‘The Great Katie Kate Explains Epilepsy‘ centers on a non-disabled super-hero but offers more facts and figures for kids who are into stuff like EEG and MRI machines (non-comprehensive, featuring just a few types of seizure disorders). This book is still terrible, and it’s not for kids with epilepsy but it’s the least awful one I could find educating classmates on how to remain calm and compassionate for friends with seizure disorders.
‘Taking Diabetes to School‘ offers an introduction to Type 1 diabetes and shows kids how to identify signs of high or low blood sugar to better support diabetic friends. Caveat: The author ends all of her books with “After all, nobody’s perfect!” which is completely unnecessary and implies that diabetes is a personal flaw.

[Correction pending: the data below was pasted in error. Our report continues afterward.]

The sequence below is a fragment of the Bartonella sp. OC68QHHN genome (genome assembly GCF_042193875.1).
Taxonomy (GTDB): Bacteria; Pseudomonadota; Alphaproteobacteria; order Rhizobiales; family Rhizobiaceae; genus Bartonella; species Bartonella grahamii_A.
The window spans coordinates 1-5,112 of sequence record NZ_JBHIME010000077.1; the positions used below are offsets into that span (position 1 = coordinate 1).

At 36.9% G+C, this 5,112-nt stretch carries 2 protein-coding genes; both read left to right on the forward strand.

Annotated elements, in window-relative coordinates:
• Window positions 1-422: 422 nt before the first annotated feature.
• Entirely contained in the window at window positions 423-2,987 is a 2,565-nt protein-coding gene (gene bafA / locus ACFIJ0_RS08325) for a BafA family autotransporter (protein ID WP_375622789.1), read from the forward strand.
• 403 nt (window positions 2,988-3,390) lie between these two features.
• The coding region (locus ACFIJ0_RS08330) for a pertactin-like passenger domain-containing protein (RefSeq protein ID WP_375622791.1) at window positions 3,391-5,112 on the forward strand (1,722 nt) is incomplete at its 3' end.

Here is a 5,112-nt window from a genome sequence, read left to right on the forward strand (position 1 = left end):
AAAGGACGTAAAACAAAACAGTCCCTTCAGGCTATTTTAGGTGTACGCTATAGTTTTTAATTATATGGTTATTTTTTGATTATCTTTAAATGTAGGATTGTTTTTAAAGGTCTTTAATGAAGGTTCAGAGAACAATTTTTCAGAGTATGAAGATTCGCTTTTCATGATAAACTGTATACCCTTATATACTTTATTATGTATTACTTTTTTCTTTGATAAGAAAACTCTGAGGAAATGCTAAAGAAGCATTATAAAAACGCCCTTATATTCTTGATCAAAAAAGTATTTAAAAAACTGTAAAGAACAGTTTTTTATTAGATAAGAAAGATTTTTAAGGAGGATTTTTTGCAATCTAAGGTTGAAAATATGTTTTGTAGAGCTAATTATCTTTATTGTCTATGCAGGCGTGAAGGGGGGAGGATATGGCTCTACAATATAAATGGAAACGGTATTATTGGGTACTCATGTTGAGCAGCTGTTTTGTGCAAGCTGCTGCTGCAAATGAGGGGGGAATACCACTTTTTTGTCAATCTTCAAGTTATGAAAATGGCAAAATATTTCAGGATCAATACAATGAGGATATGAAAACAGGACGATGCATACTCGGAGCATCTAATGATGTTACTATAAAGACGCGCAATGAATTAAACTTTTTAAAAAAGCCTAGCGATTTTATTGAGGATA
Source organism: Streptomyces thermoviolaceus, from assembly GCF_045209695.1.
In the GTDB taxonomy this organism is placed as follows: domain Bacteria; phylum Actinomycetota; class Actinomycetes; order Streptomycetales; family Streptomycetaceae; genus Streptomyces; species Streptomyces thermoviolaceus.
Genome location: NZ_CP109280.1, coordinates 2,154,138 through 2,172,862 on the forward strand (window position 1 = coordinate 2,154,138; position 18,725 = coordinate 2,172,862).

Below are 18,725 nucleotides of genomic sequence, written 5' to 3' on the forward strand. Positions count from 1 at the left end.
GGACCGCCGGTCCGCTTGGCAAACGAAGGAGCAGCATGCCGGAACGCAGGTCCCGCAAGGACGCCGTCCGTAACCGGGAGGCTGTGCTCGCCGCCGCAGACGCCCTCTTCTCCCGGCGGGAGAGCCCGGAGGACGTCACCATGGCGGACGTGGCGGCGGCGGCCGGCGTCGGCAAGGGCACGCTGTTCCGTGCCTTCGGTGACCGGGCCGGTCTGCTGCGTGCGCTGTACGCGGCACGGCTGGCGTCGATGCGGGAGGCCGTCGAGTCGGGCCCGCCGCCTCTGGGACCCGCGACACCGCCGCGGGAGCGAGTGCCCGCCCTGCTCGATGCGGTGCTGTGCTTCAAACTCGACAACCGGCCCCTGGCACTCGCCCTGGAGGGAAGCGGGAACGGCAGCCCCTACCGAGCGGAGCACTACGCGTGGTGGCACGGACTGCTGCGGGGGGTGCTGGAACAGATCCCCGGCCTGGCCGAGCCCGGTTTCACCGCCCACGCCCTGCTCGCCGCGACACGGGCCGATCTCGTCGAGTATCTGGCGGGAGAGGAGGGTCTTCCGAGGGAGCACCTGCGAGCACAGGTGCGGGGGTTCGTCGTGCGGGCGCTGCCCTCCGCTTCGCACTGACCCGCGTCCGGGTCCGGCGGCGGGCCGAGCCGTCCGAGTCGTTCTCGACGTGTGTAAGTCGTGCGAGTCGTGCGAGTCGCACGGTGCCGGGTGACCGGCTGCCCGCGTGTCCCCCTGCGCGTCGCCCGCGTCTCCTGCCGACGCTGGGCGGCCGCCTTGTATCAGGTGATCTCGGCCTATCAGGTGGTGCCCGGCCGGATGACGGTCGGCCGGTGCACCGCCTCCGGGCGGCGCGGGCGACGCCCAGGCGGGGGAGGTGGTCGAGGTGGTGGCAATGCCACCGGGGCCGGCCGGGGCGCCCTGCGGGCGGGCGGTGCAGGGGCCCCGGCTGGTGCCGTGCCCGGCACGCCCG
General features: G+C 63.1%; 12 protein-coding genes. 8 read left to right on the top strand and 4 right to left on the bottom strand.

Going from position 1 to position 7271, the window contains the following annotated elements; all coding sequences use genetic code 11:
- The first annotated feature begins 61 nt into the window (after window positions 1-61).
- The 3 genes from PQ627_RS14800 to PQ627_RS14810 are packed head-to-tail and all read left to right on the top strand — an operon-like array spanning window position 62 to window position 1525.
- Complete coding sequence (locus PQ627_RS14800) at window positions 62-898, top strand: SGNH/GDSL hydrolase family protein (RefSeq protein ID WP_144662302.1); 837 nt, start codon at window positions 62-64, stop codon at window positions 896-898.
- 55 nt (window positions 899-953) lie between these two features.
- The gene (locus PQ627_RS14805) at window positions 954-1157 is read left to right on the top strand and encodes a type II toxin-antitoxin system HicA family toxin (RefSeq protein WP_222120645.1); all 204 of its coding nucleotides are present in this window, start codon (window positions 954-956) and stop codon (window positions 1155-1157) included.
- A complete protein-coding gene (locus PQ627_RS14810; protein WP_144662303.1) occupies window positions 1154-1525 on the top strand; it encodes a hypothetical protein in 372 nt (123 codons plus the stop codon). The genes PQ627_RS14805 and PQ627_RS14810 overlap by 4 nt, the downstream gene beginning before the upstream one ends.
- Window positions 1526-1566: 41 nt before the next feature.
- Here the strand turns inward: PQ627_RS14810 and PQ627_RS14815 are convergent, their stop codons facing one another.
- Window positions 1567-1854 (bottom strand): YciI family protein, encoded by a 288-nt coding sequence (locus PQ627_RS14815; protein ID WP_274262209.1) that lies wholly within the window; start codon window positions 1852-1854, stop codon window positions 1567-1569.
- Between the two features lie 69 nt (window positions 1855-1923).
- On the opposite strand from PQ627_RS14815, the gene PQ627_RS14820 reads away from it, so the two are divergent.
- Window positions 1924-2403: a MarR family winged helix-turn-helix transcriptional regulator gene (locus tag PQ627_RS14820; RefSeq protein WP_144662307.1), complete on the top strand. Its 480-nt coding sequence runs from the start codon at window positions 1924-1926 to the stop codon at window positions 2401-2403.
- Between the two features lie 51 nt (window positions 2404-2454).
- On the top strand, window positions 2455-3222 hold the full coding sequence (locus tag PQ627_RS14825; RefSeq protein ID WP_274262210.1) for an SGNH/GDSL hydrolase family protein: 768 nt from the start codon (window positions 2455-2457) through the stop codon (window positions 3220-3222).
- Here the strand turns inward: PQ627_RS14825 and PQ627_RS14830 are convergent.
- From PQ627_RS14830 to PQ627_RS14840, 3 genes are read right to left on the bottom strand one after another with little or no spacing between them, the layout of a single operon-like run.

‘I Think I Have The Wiggle Fidgets‘ is the least-terrible books I found on ADHD, but it still focuses on negatives rather than the benefits of ADHD neurodivergence (of which there are many). The maker uses pathologizing language like ‘cure’ (which is a 4-letter word that translates to training similar to gay-aversion therapy, abuse, and selective abortion among disability rights advocates), but in the context of the book the word ‘cure’ is for appropriate accommodations like fidget toys. Because the author has ADHD and I do not, I’m letting this one through.
Up next in part 3: The supremacy of tropes
Stay Curious & Stand Brave